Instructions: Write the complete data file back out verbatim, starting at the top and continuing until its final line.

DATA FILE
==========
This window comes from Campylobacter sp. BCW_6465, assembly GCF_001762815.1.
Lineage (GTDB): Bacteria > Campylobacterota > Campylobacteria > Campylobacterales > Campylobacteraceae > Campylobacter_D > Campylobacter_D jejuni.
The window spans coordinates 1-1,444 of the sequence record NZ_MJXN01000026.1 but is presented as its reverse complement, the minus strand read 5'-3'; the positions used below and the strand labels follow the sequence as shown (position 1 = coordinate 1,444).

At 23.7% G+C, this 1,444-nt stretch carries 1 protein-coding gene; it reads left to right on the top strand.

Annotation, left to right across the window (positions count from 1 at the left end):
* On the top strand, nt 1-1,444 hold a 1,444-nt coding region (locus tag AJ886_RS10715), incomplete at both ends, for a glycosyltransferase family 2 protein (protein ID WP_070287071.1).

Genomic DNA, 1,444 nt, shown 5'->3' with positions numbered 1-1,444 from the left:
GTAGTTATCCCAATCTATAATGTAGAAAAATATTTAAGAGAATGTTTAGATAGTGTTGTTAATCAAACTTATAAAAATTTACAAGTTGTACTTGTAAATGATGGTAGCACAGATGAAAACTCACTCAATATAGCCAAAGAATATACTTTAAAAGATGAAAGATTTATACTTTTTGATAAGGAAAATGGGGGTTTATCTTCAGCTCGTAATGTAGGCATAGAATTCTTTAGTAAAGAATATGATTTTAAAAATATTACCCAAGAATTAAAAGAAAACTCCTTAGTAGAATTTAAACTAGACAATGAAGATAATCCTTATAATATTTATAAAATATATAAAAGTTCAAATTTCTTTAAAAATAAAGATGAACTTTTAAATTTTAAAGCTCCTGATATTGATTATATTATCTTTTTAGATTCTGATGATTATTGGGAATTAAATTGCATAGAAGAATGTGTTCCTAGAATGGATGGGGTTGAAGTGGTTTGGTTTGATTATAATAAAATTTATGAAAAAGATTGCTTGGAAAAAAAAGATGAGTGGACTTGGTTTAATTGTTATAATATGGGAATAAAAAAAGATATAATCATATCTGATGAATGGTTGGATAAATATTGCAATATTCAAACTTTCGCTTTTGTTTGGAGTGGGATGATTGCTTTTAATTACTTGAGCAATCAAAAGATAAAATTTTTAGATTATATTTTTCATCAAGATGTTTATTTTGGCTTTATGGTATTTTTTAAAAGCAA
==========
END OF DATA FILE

This window comes from Campylobacter sp. BCW_6465, assembly GCF_001762815.1.
Lineage (GTDB): Bacteria > Campylobacterota > Campylobacteria > Campylobacterales > Campylobacteraceae > Campylobacter_D > Campylobacter_D jejuni.
The window spans coordinates 1-1,444 of the sequence record NZ_MJXN01000026.1 but is presented as its reverse complement, the minus strand read 5'-3'; the positions used below and the strand labels follow the sequence as shown (position 1 = coordinate 1,444).

At 23.7% G+C, this 1,444-nt stretch carries 1 protein-coding gene; it reads left to right on the top strand.

Annotation, left to right across the window (positions count from 1 at the left end):
* On the top strand, nt 1-1,444 hold a 1,444-nt coding region (locus tag AJ886_RS10715), incomplete at both ends, for a glycosyltransferase family 2 protein (protein ID WP_070287071.1).

Genomic DNA, 1,444 nt, shown 5'->3' with positions numbered 1-1,444 from the left:
GTAGTTATCCCAATCTATAATGTAGAAAAATATTTAAGAGAATGTTTAGATAGTGTTGTTAATCAAACTTATAAAAATTTACAAGTTGTACTTGTAAATGATGGTAGCACAGATGAAAACTCACTCAATATAGCCAAAGAATATACTTTAAAAGATGAAAGATTTATACTTTTTGATAAGGAAAATGGGGGTTTATCTTCAGCTCGTAATGTAGGCATAGAATTCTTTAGTAAAGAATATGATTTTAAAAATATTACCCAAGAATTAAAAGAAAACTCCTTAGTAGAATTTAAACTAGACAATGAAGATAATCCTTATAATATTTATAAAATATATAAAAGTTCAAATTTCTTTAAAAATAAAGATGAACTTTTAAATTTTAAAGCTCCTGATATTGATTATATTATCTTTTTAGATTCTGATGATTATTGGGAATTAAATTGCATAGAAGAATGTGTTCCTAGAATGGATGGGGTTGAAGTGGTTTGGTTTGATTATAATAAAATTTATGAAAAAGATTGCTTGGAAAAAAAAGATGAGTGGACTTGGTTTAATTGTTATAATATGGGAATAAAAAAAGATATAATCATATCTGATGAATGGTTGGATAAATATTGCAATATTCAAACTTTCGCTTTTGTTTGGAGTGGGATGATTGCTTTTAATTACTTGAGCAATCAAAAGATAAAATTTTTAGATTATATTTTTCATCAAGATGTTTATTTTGGCTTTATGGTATTTTTTAAAAGCAA